Courtesy Reuters

Patterns of Peacemaking

"Nous ne pouvons acquérir de connaissance que par la voie de la comparaison" -- Buffon.

THOUGH much yet remains to be done, gradually the pattern of peacemaking is emerging from the cloud of conferences. To appreciate the value of the processes being pursued and the results obtained is not easy. Some sense of proportion may be achieved, however, by a comparison with the past, especially with what happened in the other two periods of comprehensive peacemaking, 1814-15 and 1918-1921. Our estimate of the Congress of Vienna was drastically revised by the experience of the Paris Conference of 1919. The verdict on the peace treaties that ended the First World War is already in process of being changed by our recent experiences. Let us hope that the present settlement will never have to be reviewed in the light of another series of peace treaties.


Each of these three settlements was the result of a world-wide war. The whole of Europe was involved in the Napoleonic wars, nearly the whole of it in the other two. The Middle East and Africa were an arena of conflict in all three wars, the area much increasing with each succeeding war. India and the Dutch East Indies were included in the Napoleonic wars but not the rest of the Far East and the Pacific, which at that time had only occasional contacts with the rest of the world. The war of 1914-1918 affected the Far East deeply, even though it hardly touched China, Malaya and India. In the last war, the Far East was one of the main centers of contest. The outcome of the war in each case depended more than anything else on the defeat of the most powerful enemy in Europe. It is significant, however, that the last war really began outside of Europe and that the course of military events in Europe was much more influenced by what happened in other continents than had ever been the case before.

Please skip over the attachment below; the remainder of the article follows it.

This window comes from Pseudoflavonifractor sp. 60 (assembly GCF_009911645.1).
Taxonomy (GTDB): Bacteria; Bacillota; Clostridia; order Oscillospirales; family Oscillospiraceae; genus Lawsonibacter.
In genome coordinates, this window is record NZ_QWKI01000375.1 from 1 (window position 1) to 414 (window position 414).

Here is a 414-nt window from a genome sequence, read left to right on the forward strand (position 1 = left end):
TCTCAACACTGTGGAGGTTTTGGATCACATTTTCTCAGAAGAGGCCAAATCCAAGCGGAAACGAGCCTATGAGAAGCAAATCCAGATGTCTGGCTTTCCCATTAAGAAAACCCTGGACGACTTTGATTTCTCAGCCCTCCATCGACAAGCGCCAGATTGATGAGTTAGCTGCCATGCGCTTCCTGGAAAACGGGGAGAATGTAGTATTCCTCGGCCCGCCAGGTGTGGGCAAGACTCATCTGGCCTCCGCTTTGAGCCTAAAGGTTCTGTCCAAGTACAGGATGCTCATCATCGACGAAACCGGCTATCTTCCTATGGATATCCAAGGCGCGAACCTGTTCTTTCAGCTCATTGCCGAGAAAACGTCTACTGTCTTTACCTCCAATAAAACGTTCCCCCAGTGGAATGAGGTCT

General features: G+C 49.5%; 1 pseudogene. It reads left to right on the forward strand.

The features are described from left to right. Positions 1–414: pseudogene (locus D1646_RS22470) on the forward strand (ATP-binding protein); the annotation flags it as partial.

These facts

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